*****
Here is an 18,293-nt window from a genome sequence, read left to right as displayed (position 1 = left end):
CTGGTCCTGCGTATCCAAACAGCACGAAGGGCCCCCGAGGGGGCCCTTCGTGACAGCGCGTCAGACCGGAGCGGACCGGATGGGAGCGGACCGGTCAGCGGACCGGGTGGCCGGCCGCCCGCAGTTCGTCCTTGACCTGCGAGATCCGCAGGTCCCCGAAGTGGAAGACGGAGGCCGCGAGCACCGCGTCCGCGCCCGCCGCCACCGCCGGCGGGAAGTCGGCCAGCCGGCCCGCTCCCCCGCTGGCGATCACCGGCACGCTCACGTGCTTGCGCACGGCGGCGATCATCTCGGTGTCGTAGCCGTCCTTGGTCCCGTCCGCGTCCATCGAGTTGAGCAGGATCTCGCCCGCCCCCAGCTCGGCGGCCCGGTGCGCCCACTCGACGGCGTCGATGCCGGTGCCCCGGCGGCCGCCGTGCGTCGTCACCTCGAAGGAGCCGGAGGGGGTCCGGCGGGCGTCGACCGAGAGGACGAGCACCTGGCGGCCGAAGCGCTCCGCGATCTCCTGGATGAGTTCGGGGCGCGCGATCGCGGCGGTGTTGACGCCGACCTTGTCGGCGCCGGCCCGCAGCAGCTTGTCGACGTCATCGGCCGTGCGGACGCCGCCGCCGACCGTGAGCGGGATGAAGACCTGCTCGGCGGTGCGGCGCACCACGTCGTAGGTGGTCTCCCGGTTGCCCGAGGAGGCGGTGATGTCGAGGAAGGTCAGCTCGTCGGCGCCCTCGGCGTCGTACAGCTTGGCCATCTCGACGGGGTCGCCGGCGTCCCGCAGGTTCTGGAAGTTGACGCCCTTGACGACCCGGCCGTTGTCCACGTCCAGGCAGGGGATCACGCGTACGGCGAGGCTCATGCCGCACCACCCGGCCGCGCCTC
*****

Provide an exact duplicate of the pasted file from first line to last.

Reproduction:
Here is an 18,293-nt window from a genome sequence, read left to right as displayed (position 1 = left end):
CTGGTCCTGCGTATCCAAACAGCACGAAGGGCCCCCGAGGGGGCCCTTCGTGACAGCGCGTCAGACCGGAGCGGACCGGATGGGAGCGGACCGGTCAGCGGACCGGGTGGCCGGCCGCCCGCAGTTCGTCCTTGACCTGCGAGATCCGCAGGTCCCCGAAGTGGAAGACGGAGGCCGCGAGCACCGCGTCCGCGCCCGCCGCCACCGCCGGCGGGAAGTCGGCCAGCCGGCCCGCTCCCCCGCTGGCGATCACCGGCACGCTCACGTGCTTGCGCACGGCGGCGATCATCTCGGTGTCGTAGCCGTCCTTGGTCCCGTCCGCGTCCATCGAGTTGAGCAGGATCTCGCCCGCCCCCAGCTCGGCGGCCCGGTGCGCCCACTCGACGGCGTCGATGCCGGTGCCCCGGCGGCCGCCGTGCGTCGTCACCTCGAAGGAGCCGGAGGGGGTCCGGCGGGCGTCGACCGAGAGGACGAGCACCTGGCGGCCGAAGCGCTCCGCGATCTCCTGGATGAGTTCGGGGCGCGCGATCGCGGCGGTGTTGACGCCGACCTTGTCGGCGCCGGCCCGCAGCAGCTTGTCGACGTCATCGGCCGTGCGGACGCCGCCGCCGACCGTGAGCGGGATGAAGACCTGCTCGGCGGTGCGGCGCACCACGTCGTAGGTGGTCTCCCGGTTGCCCGAGGAGGCGGTGATGTCGAGGAAGGTCAGCTCGTCGGCGCCCTCGGCGTCGTACAGCTTGGCCATCTCGACGGGGTCGCCGGCGTCCCGCAGGTTCTGGAAGTTGACGCCCTTGACGACCCGGCCGTTGTCCACGTCCAGGCAGGGGATCACGCGTACGGCGAGGCTCATGCCGCACCACCCGGCCGCGCCTC